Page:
Over the next seven years, HIF hosted and facilitated more than 50 meetings, community conversations, and forums and these discussions with residents, the public sector, funders, nonprofits, school system, and civic organizations guided HIF in the design of Thriving Germantown, the placed-based model that centers investments around trauma -informed, interdisciplinary, multi-sector, and intergenerational service-delivery. It was during the launch and implementation of Thriving Germantown, which was a program of Family Services, Inc. at the time, that HIF and partners realized the necessity for a cost-effective way to bring more organizations to the communities experiencing a lack of resources. The concept of a nonprofit service hub was born.
This work also allowed the Foundation to reflect on its own practices. Realizing that as an investor, we needed to change our strategy to one that offers greater intentionality and focus—moving from investments that serve all 1.1M Montgomery County community members towards investments that help nonprofits target communities with the greatest disparities. To this end, HIF is proud to note that since our 2020 investment cycle we have moved from investing 44% in the ten historically underinvested communities to 99% in our 2022 cycle.
In the coming year, HIF will embark on a strategic planning journey that will guide commitments and priorities moving forward. Part of this planning will include reinvigorating the intersectoral data collection with Thriving Germantown partners to assess trends and tell the story of our impact; engaging more Thriving Germantown partners and strengthening existing ones; establishing protocols for warm referrals amongst the partners; and creating similar models for other communities throughout Montgomery County.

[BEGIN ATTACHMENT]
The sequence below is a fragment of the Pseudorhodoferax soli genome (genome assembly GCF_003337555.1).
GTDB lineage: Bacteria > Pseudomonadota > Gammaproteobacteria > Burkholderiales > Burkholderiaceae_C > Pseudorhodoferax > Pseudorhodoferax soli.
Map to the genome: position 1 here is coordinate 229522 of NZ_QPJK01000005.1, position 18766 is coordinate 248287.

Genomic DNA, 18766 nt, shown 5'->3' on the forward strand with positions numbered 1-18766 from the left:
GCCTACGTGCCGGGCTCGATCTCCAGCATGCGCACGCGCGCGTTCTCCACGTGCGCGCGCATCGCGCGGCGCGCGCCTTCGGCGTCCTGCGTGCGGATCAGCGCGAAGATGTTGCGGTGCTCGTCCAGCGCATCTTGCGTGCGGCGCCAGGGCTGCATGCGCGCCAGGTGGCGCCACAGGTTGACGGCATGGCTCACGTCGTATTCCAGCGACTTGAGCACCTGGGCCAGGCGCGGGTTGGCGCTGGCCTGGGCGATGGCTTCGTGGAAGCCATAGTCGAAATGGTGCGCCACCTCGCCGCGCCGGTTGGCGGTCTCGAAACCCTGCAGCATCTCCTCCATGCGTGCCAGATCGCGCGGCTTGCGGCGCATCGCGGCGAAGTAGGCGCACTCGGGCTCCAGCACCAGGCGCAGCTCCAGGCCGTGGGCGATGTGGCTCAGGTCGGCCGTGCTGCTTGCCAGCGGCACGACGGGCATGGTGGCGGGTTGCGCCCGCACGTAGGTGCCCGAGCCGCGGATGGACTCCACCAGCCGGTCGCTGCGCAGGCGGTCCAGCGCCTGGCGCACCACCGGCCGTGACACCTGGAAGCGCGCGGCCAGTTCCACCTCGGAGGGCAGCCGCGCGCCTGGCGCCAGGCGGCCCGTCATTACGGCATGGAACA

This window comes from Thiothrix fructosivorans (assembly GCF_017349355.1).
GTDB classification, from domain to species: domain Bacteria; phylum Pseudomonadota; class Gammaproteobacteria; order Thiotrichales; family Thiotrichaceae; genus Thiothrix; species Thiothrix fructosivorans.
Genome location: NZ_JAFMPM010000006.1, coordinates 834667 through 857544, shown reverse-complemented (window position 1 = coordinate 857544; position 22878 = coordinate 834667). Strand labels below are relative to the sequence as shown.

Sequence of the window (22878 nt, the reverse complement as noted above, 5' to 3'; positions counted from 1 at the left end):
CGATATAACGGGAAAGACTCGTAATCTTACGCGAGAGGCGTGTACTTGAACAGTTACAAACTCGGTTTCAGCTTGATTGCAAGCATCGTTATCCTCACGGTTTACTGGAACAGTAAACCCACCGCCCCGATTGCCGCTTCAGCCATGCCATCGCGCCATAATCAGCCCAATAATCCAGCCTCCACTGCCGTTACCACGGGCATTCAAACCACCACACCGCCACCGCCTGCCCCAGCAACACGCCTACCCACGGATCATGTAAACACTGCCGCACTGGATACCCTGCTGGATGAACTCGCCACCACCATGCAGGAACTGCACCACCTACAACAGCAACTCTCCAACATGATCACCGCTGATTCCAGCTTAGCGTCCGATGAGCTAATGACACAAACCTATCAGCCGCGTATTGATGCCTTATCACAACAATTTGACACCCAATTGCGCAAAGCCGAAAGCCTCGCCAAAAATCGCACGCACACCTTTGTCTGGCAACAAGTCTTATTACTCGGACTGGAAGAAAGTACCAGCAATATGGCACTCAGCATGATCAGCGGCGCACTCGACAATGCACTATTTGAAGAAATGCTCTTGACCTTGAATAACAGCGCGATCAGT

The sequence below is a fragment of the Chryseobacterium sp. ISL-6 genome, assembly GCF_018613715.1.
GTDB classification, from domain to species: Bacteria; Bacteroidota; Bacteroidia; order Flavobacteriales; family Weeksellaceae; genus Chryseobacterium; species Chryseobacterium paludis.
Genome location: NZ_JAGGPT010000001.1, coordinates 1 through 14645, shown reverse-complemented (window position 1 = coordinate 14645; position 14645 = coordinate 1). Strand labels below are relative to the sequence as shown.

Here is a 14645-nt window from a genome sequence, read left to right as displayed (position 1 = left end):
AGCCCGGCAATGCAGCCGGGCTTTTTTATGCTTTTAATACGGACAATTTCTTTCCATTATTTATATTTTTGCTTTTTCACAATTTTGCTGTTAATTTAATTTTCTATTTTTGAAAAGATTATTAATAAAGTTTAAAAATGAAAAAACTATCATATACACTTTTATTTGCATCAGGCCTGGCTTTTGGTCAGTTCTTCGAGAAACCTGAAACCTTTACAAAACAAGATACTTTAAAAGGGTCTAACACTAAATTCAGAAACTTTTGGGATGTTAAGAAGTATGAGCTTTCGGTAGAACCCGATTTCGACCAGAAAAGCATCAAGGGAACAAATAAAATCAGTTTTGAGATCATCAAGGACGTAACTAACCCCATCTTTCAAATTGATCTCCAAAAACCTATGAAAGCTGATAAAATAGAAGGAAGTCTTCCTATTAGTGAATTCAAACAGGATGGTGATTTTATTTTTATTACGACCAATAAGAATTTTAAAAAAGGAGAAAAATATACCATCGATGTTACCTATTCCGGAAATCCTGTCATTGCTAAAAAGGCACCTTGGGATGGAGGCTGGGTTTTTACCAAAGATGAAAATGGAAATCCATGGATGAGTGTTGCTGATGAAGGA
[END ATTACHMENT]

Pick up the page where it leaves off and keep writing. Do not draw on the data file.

The Foundation would like to thank the following leaders, advocates, and partners who helped to make the Community Wellness Hub possible.
Maryland State Delegate Kirill Reznik,
Montgomery County Executive Marc Elrich,
Councilmember Craig Rice
Montgomery County Council,
Nora Dietz, formal Principal of Captain James E. Daly Elementary,
Mike Knapp, Healthcare Initiative Foundation (HIF), Board of Trustee,
HIF Board of Trustees,
Mike Ginsberg with the Germantown Coalition,
Marilyn Balcombe, Gaithersburg Germantown Chamber of Commerce,
Sue Myers, Independent Consultant,
Cathy Matthews, former UpCounty Regional Services Center Director & Greg Wims, Director, UpCounty Regional Services Center
Kylie McCleaf, former CEO & President of Family Services – Sheppard Pratt
Scott Rose, Scott Birdsong, Angelo Knox, & Karla Hoffman, Sheppard Pratt,
Mark Luckner, Maryland Community Health Resources Commission,
Adam Luecking, Clear Impact,
Kim Jones, former Executive Director of the Nonprofit Village,
Pamela Jones, former Executive Director of Crittenton Services of Greater Washington,